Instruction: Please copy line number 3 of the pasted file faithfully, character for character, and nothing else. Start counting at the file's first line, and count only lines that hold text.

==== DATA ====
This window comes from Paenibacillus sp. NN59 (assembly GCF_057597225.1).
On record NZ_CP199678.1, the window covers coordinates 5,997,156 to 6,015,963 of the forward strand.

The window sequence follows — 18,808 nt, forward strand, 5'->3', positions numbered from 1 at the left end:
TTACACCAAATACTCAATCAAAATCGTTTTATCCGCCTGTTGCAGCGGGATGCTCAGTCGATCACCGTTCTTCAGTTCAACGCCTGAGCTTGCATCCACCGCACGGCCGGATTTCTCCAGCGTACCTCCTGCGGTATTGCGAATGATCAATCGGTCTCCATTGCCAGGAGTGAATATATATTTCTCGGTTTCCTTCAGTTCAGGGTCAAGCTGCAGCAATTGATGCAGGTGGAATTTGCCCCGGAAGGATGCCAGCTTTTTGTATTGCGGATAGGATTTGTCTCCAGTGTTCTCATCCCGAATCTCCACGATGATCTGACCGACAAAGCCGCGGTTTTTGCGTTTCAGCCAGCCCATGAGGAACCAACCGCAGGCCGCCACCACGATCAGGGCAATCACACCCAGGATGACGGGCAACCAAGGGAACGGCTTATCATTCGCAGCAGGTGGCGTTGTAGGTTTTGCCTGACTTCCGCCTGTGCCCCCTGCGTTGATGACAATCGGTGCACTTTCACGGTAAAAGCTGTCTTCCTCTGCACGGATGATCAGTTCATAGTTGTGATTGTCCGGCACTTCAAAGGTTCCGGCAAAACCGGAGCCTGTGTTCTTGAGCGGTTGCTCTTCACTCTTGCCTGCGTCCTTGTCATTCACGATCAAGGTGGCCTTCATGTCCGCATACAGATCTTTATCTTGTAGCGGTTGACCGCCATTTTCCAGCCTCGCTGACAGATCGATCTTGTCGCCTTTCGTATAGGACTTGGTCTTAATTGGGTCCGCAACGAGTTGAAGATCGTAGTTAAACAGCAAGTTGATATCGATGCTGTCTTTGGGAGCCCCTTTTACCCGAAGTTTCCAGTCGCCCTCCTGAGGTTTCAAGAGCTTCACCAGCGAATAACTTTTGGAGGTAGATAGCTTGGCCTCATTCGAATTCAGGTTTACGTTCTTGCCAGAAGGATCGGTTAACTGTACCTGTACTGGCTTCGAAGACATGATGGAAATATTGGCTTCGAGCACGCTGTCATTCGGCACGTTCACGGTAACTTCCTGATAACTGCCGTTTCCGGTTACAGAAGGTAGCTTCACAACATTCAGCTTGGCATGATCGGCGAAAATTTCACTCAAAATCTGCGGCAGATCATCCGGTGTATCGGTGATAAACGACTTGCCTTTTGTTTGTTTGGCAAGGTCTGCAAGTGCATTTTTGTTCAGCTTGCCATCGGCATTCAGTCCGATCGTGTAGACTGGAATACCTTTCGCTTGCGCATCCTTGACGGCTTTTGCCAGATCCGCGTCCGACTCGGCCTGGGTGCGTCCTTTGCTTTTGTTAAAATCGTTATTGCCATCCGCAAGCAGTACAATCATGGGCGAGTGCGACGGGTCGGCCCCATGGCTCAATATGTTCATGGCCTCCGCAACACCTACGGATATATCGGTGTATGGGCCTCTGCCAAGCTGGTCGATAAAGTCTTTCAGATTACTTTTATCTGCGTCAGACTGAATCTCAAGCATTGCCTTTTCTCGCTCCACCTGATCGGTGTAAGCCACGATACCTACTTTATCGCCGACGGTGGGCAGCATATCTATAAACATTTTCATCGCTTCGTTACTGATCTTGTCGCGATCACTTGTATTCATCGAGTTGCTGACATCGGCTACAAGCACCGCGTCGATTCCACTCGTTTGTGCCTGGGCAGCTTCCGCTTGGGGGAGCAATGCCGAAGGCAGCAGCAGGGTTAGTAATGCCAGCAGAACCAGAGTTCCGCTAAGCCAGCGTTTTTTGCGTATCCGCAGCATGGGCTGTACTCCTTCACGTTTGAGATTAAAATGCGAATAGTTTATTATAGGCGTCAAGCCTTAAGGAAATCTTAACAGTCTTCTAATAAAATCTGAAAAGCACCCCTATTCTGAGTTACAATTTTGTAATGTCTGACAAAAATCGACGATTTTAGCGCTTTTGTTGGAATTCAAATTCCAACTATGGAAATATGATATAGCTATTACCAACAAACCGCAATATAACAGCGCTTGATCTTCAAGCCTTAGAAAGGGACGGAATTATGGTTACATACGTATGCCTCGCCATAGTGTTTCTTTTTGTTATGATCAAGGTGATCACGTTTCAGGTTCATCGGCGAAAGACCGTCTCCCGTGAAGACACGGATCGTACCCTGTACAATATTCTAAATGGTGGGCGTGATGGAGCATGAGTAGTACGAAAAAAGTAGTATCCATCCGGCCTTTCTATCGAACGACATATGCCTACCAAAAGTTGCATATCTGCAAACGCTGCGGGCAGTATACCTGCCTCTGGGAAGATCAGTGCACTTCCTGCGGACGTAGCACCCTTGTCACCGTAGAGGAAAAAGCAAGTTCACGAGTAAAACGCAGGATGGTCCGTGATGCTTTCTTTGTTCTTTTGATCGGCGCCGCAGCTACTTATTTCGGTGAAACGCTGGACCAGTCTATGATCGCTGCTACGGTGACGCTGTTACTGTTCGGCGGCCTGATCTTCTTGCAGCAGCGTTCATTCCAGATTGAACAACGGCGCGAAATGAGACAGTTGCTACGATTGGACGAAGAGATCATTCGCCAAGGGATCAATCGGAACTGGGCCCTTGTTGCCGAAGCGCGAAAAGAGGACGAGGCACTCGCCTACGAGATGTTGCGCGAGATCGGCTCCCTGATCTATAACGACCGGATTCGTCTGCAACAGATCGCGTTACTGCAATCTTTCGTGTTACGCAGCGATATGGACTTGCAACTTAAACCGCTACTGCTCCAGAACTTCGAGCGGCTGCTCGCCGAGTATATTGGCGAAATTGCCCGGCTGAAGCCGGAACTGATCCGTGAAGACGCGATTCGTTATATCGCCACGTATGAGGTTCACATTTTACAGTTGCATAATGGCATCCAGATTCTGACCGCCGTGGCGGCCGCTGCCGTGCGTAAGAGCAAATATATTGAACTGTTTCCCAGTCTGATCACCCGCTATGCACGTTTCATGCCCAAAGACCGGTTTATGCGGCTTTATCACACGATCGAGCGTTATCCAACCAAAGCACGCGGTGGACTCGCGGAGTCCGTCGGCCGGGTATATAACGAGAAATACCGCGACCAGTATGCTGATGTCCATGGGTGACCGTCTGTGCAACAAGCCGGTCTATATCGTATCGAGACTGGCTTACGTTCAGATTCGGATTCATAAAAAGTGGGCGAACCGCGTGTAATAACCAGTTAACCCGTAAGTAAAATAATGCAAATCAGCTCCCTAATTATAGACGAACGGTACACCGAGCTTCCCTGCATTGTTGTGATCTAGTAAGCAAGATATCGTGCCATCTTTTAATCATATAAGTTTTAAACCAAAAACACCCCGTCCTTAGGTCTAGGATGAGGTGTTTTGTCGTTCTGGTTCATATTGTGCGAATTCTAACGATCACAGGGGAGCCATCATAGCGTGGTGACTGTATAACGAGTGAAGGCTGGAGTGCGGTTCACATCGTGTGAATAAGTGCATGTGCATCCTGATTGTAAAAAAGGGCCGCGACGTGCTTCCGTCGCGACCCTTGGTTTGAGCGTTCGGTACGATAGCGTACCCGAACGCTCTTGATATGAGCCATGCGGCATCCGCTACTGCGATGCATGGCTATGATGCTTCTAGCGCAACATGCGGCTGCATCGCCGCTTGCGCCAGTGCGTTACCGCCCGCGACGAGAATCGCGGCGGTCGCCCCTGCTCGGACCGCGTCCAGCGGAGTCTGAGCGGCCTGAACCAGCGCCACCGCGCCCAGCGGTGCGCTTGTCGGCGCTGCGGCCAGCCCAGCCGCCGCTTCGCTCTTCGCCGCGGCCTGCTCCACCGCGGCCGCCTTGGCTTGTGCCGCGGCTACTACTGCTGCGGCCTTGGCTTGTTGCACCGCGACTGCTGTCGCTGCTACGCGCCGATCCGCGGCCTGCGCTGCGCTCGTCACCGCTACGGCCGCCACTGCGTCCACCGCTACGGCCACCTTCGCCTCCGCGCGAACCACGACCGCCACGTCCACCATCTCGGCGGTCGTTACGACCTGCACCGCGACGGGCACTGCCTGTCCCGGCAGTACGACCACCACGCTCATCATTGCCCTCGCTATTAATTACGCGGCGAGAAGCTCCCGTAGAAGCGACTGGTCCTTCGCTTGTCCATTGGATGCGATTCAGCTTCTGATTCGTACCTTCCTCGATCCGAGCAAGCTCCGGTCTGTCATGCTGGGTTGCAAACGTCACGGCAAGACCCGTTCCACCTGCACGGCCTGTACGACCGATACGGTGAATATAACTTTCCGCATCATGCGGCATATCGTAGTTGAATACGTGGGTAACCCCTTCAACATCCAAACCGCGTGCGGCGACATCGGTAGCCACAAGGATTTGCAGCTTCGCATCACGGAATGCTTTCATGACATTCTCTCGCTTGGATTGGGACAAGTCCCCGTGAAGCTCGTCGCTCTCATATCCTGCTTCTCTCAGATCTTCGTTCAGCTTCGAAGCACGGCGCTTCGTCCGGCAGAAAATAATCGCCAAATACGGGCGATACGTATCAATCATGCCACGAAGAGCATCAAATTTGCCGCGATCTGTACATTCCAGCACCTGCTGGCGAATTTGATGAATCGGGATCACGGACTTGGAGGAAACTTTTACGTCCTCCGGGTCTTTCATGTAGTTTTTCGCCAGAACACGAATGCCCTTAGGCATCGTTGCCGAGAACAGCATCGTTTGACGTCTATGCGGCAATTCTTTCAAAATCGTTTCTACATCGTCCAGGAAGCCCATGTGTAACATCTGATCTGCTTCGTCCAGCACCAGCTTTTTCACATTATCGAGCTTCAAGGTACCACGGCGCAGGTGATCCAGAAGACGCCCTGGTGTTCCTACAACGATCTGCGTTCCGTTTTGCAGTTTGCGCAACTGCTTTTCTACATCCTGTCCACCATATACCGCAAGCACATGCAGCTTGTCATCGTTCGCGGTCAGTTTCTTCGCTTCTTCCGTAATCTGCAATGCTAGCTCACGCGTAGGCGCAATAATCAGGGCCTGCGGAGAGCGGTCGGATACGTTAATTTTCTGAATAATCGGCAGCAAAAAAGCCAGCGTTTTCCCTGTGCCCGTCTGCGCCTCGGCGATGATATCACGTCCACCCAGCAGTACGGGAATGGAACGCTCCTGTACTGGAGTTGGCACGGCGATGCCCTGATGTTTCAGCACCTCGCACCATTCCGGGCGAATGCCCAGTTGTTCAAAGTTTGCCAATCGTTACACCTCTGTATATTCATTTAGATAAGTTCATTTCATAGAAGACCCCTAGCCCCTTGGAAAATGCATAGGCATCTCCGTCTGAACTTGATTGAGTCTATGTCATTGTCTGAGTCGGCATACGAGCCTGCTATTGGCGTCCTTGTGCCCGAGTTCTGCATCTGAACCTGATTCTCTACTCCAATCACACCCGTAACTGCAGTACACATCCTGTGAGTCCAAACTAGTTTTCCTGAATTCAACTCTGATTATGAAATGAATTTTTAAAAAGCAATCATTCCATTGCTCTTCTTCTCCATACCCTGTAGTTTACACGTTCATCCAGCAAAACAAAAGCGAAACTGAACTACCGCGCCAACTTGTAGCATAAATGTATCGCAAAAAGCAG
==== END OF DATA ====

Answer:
The window sequence follows — 18,808 nt, forward strand, 5'->3', positions numbered from 1 at the left end: